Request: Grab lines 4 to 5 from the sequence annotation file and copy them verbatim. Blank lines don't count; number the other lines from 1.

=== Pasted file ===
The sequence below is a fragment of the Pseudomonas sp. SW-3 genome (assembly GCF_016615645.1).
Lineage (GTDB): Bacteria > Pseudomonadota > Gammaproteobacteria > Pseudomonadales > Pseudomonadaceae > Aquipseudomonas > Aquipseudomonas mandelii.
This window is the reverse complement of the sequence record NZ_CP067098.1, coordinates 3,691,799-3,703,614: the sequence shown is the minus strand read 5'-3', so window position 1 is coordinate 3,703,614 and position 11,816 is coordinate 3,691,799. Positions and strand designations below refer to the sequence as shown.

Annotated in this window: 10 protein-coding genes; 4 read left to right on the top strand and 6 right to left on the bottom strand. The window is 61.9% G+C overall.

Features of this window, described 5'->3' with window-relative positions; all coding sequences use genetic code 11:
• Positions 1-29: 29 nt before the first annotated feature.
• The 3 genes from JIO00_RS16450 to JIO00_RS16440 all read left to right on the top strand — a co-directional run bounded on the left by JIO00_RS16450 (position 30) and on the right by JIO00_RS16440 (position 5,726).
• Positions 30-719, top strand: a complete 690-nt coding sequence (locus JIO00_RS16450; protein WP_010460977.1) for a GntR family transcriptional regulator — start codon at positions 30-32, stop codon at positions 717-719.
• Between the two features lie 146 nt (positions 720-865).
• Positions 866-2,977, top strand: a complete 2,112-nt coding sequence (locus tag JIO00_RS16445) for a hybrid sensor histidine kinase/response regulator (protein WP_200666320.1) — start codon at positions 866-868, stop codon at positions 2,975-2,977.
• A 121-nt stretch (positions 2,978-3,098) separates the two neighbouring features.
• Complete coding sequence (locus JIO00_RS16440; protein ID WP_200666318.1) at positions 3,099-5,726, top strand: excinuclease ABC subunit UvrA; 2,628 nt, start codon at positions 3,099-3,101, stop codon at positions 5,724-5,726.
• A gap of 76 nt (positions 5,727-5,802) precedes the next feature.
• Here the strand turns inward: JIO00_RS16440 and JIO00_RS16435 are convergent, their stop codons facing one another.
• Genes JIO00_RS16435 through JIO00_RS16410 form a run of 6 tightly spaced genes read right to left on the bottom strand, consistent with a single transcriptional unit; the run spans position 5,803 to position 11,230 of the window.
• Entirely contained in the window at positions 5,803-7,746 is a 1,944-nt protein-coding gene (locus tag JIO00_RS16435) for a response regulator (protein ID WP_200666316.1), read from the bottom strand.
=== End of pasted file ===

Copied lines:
Annotated in this window: 10 protein-coding genes; 4 read left to right on the top strand and 6 right to left on the bottom strand. The window is 61.9% G+C overall.

Features of this window, described 5'->3' with window-relative positions; all coding sequences use genetic code 11: